My daughter. Almost 6 years ago I held her and thought, “What do I do?” There were bad times and good times. She made me laugh from the get go. She was incredibly cute after the newborn thing went away, and as she started to talk at two and a half, and then she started talking back. And while I loved her every second there have been times I didn’t like her much. She’s been terrible to her little brother very often, she’s lipped back at her father and myself recently…
And there have been a few times where when she lipped back I thought, “Nice. Very good.”
And then I sent her to her room.
Kids have to push back in order to pull away. I know it. Everyone knows it. It’s just-
She’s learning from me. And I am very good at being flip. I do it even in jest, she picks up on it, and it gets filed away with everything else she stores for later. That’s a bunch of stuff. But the flip? She hasn’t yet learned that it’s fine in some situations and not in others. She just lets loose. And recently I have been very impressed.
That’s a good thing. Because I was bullied.
Starting school has worried me constantly since she started growing a personality. The day she announced to all of Target, “I’m a DOOFUS!!” happily, with no care in the world, I started to panic a bit.
We use that term as an endearment in our house. Because each of us, no exception, is a doofus.
But, she is a doofus. And while we all think that’s great, she’s going to get around other kids, and they just might not. Because I’ve been there. And being there sucked. So over the last year I’ve been, I think, too hard on her at times.
“You can’t do that.”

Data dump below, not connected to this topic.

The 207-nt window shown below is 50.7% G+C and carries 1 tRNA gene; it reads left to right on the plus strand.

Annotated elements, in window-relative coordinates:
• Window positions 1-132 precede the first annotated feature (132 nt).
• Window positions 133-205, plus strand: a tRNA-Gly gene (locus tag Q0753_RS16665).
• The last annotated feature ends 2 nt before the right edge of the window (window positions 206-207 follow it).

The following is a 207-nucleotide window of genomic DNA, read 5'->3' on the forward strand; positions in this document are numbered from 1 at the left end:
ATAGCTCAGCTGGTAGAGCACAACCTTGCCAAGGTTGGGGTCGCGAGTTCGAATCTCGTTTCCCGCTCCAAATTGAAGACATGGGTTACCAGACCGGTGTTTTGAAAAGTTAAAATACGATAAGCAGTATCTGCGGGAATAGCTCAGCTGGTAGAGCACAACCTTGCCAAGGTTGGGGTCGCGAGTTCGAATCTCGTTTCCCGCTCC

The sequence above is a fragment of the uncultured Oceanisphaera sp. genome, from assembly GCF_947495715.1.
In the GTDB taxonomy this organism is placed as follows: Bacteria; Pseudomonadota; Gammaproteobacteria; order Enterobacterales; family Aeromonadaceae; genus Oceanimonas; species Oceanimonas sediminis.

“Because it’s mean. And people don’t like mean people. They’re afraid of them, but they don’t like them. And you want people to like you, right?”
And each and every time I’ve thought, and Rich has reminded me, that siblings do these things to each other, but I don’t want her going in unprepared. I want her to recognize mean. The worst thing anyone ever really called me in the lower grades was Braniac, and it was nasty. Can you imagine? My child, who is smart, funny, and totally a people (other than me) pleaser might get mocked for the same.
At the same time I answered every question that she asked me. We’ve talked at length recently about death, dying, and burial practices. We’ve discussed hunting for food versus killing other human beings due to anger. This morning she told me that she never wanted to swim with a whale shark because it might swallow her, and I told her it absolutely would not and showed her a Youtube video of humans swimming with them. She then informed me that someday she wants to swim with a whale shark.
We’ve looked at the surface of Mars and discussed its topography. She wants to know if it’s sand or dirt. Where’s the water? Can we put people there?
Did dinosaurs eat people? Oh, how long ago? That’s a long time.
She’s sat in the back of the car and said, “Vultures have to eat, too, but that poor deer.”
We’ve built fairy houses, and I’ve watched her become addicted to drawing. She draws scenes and action. No more houses with trees for her. I’ve taped together comic books. She tells me that she wants to grow up and do a Hello Kitty cartoon when she’s an animator. She wants to rock and roll.